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Archive for the ‘chemistry’ category: Page 4

Aug 28, 2021

Calling Through the DNA Wire: A Newly Discovered Genetic “Switch”

Posted by in categories: biotech/medical, chemistry, genetics

Proteins can communicate through DNA, conducting a long-distance dialogue that serves as a kind of genetic “switch,” according to Weizmann Institute of Science researchers. They found that the binding of proteins to one site of a DNA molecule can physically affect another binding site at a distant location, and that this “peer effect” activates certain genes. This effect had previously been observed in artificial systems, but the Weizmann study is the first to show it takes place in the DNA of living organisms.

A team headed by Dr. Hagen Hofmann of the Chemical and Structural Biology Department made this discovery while studying a peculiar phenomenon in the soil bacteria Bacillus subtilis. A small minority of these bacteria demonstrate a unique skill: an ability to enrich their genomes by taking up bacterial gene segments scattered in the soil around them. This ability depends on a protein called ComK, a transcription factor, which binds to the DNA to activate the genes that make the scavenging possible. However, it was unknown how exactly this activation works.

Aug 26, 2021

Dust-sized supercapacitor has voltage of AAA battery

Posted by in categories: biotech/medical, chemistry, nanotechnology

Devices in the submillimetre range – so-called “nano-supercapacitors” – allow the shrinkage of electronic components to tiny dimensions. However, they are difficult to produce and do not usually incorporate biocompatible materials. Corrosive electrolytes, for example, can quickly discharge themselves in the event of defects and contamination.

So-called “biosupercapacitors” (BSCs) offer a solution. These have two outstanding properties: full biocompatibility, which means they can be used in body fluids such as blood, and compensation for self-discharge behaviours through bio-electrochemical reactions. In other words, they can actually benefit from the body’s own reactions. This is because, in addition to typical charge storage reactions of a supercapacitor, redox enzymatic reactions and living cells naturally present in the blood can increase the performance of a device by 40%.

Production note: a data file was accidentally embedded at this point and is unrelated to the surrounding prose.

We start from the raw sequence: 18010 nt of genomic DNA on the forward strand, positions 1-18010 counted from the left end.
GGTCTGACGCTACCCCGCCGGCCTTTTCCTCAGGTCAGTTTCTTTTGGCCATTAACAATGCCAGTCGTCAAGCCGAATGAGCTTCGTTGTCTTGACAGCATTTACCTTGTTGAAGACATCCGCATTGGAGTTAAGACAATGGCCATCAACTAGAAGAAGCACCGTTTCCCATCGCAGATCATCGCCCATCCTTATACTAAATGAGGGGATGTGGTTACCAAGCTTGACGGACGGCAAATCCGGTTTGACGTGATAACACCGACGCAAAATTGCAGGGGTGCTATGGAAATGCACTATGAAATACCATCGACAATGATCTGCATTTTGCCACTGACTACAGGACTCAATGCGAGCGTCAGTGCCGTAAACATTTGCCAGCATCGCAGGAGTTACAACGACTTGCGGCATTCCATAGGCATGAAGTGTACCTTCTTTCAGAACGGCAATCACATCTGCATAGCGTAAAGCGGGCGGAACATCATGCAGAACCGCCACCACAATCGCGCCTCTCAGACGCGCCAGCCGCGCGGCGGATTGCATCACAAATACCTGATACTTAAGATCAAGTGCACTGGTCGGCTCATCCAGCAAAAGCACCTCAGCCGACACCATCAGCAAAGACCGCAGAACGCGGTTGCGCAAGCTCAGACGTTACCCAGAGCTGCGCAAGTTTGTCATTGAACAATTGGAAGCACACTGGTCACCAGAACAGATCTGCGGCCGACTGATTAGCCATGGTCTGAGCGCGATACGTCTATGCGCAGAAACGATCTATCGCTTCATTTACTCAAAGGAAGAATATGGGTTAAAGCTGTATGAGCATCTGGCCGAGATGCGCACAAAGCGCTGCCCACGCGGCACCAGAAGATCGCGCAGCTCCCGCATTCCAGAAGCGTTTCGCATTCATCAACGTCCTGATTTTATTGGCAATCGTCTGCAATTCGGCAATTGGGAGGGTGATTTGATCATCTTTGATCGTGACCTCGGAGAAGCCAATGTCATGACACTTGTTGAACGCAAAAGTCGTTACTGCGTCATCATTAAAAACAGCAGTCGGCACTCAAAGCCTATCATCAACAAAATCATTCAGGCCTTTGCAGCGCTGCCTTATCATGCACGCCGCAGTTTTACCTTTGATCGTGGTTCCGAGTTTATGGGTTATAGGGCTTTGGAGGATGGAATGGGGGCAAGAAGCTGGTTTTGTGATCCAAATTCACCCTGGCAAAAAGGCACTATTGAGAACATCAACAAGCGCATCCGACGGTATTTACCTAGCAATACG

Shrinking these devices down to submillimetre sizes, while maintaining full biocompatibility, has been enormously challenging. Now, scientists have created a prototype that combines both essential properties.

Aug 26, 2021

Dr. Harold Katcher, PhD — Chief Scientific Officer — Yuvan Research — Rejuvenative Plasma Fractions

Posted by in categories: biotech/medical, chemistry, genetics, life extension

Studying Novel Plasma Fractions For Age-Related Diseases And Systemic Rejuvenation — Dr. Harold Katcher Ph.D., Chief Scientific Officer, Yuvan Research Inc.


Dr. Harold Katcher is the Chief Scientific Officer at Yuvan Research Inc., a biotech company exploring the development of novel, young plasma fraction rejuvenation treatments in mammals.

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Aug 25, 2021

Dr. Hanadie Yousef, Ph.D. Co-Founder & CEO — Juvena Therapeutics — Secretome Derived Therapies

Posted by in categories: biotech/medical, chemistry, life extension

Secretome Derived Regenerative Therapeutics — Dr. Hanadie Yousef Ph.D., Co-Founder & CEO, Juvena Therapeutics


Dr. Hanadie Yousef, Ph.D. is a Scientist, Co-Founder and CEO of Juvena Therapeutics (https://www.juvenatherapeutics.com/), a regenerative medicine company developing protein therapeutics to promote tissue regeneration and increase healthspan, to prevent, reverse, and cure degenerative diseases.

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Aug 25, 2021

In a first, scientists capture a ‘quantum tug’ between neighboring water molecules

Posted by in categories: biological, chemistry, particle physics, quantum physics

Water is the most abundant yet least understood liquid in nature. It exhibits many strange behaviors that scientists still struggle to explain. While most liquids get denser as they get colder, water is most dense at 39 degrees Fahrenheit, just above its freezing point. This is why ice floats to the top of a drinking glass and lakes freeze from the surface down, allowing marine life to survive cold winters. Water also has an unusually high surface tension, allowing insects to walk on its surface, and a large capacity to store heat, keeping ocean temperatures stable.